Good forum(s) for learning about automotive machine work?
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    Default Good forum(s) for learning about automotive machine work?

    I'm trying to rebuild an engine for a car that I am restoring. Based on the leakdown testing, compression testing, etc. I think we need to look at boring the block, oversize pistons + rings, cleaning + polishing crank, new bearings, etc.

    I'd like to educate myself such that the local shops doing the work won't be able to push the work beyond what is necessary.

    As such can anybody here recommend some online forums where I can post questions, get feedback, etc.?

    Thank you!

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    Good luck, LS swap it, whatever it is.

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    Quote Originally Posted by kustomizingkid View Post
    Good luck, LS swap it, whatever it is.
    No that's not possible, it's a one-off 1970s Italian exotic ;-) No replacements available...

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    Talk with some of the local racers and restorers, find out what shop they use. To the best of my knowledge there are no forums dedicated to automotive machining, no idea why.

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    You would have to join Speedtalk where there is a "shop" forum. The general forum would not be too interested in whatever Alfa, Ferarri, or Fiat you have but you might find someone in shop that can steer you. I've done about every import there is in my 42 years in the auto machining biz, what are you working on?

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    Quote Originally Posted by dantm View Post
    I'm trying to rebuild an engine for a car that I am restoring. Based on the leakdown testing, compression testing, etc. I think we need to look at boring the block, oversize pistons + rings, cleaning + polishing crank, new bearings, etc.
    First, are you saying you want to have the boring, honing, crank grinding, head work, cam grinding done by a specialized shop and then assemble it yourself? Or do you want a long block you can dress or a turnkey engine?

    Next, are you thinking you're going to furnish the parts or have them source the parts. A competent local general engine shop can do all the machining, no problem, but they won't have a clue where to get your parts.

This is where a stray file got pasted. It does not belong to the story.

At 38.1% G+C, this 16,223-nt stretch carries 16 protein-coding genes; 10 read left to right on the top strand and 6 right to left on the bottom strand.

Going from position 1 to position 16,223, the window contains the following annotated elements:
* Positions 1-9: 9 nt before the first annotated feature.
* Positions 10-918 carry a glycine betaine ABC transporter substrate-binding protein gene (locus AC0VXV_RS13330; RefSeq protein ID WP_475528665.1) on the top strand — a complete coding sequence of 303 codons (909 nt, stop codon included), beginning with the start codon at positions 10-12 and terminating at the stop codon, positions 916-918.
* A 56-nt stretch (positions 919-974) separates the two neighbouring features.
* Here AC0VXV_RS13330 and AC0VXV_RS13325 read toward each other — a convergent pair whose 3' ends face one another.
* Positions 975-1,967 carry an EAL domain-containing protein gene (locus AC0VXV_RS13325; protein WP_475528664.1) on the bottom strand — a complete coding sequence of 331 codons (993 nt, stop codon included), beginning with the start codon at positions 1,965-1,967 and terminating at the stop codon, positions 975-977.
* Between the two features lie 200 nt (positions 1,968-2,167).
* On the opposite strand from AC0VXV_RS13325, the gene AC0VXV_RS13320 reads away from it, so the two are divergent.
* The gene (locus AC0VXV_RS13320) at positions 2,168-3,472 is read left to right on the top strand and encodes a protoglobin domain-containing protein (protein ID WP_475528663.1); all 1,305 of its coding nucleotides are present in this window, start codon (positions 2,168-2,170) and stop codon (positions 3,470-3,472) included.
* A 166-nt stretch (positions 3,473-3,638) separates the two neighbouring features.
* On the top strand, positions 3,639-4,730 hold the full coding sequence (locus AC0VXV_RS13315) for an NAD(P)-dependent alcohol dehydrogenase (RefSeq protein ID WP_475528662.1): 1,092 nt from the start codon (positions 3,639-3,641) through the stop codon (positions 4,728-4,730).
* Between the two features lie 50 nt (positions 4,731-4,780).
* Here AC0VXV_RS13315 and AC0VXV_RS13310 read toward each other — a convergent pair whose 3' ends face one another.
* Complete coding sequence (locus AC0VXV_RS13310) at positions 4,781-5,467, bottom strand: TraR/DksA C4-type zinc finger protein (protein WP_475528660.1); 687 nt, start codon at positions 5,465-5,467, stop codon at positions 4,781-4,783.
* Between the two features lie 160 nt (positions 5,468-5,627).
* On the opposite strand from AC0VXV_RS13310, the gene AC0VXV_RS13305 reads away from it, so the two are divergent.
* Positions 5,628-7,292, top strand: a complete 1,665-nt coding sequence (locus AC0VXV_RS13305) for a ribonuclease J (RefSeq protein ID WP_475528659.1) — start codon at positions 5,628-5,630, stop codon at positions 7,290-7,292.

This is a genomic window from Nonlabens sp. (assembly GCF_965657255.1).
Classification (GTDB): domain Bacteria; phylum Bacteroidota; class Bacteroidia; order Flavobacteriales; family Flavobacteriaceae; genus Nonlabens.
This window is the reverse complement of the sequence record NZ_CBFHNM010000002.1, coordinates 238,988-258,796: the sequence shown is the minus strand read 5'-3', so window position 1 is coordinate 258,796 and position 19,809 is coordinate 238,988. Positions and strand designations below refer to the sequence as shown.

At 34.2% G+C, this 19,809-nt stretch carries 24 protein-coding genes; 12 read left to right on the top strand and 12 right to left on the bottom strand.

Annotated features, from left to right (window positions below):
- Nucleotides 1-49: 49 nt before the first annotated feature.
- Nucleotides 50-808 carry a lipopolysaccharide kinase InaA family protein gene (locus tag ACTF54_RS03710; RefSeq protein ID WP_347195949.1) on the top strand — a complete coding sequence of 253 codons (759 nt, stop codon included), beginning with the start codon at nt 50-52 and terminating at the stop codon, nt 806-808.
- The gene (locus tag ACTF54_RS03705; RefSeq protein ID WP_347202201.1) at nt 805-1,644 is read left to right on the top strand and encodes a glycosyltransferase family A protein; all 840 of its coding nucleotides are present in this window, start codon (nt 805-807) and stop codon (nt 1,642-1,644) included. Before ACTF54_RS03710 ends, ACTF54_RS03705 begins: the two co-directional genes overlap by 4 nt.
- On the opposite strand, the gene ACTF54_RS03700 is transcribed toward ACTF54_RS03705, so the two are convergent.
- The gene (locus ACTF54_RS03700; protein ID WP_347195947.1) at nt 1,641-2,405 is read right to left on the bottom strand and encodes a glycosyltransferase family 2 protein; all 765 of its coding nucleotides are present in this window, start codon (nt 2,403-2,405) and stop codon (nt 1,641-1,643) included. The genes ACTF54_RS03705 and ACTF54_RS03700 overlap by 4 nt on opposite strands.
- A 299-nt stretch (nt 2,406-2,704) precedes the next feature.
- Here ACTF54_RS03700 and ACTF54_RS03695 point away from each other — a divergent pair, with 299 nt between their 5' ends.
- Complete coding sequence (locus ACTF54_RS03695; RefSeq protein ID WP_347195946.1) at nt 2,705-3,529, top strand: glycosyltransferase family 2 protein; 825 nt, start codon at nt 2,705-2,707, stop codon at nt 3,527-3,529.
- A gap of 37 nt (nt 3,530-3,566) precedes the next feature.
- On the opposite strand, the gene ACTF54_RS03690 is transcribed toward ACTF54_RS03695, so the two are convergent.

Quote Originally Posted by dantm View Post
    I'd like to educate myself such that the local shops doing the work won't be able to push the work beyond what is necessary.
    Thank you![/QUOTE]

    Your desire for more knowledge is laudable, but maybe the goal is not. Even an intelligent person who is a quick study is going to be beyond his depth when trying to argue "what is necessary" with a specialist automotive machine shop. You won't have the measuring instruments, the shop manual experience and hands-on experience to debate how many tenths are "necessary" for a reliable Italian exotic rebuild.

    The other thing you'll likely find is a shop good enough to do the work will have little patience with a customer who's always questioning their estimates and their work. I've seen more than one too-hands-on customer fired and sent home with his parts in a plastic tub.

    As a suggestion, from one who has sixty years in and around this stuff, maybe spend the study time talking with your marque and other Italian exotic owners who've had engine work done. Don't take any single opinion as gospel, but with a wide circle of discussion, patterns of who's good and who's affordable will emerge.

    Back to parts, the Italian specialist will most likely have better parts sources than you will and he may not appreciate your help in that area.

    If you find a shop with a good reputation but in another part of the country, shipping core engines out and getting rebuilts back is done every day. Today I just picked up a Studebaker V8 at the freight dock; it's in a crate in the back of my truck headed to the shop.

    As a freebie, ask your basic questions here and/or PM those who've built a few.

    jack vines

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    Quote Originally Posted by slowmotion View Post
    You would have to join Speedtalk where there is a "shop" forum. The general forum would not be too interested in whatever Alfa, Ferarri, or Fiat you have but you might find someone in shop that can steer you. I've done about every import there is in my 42 years in the auto machining biz, what are you working on?
    This is a Lamborghini 4.0 engine as is on a Miura, Countach cca. 1965 - 1979 vintage.

    Block is aluminum with cast iron liners. Cylinders have 82 mm bore one or two are slightly out of round. They actually seem to have an inverse taper (bigger inside the block end than at the top surface) but still within 3-5 mils top to bottom.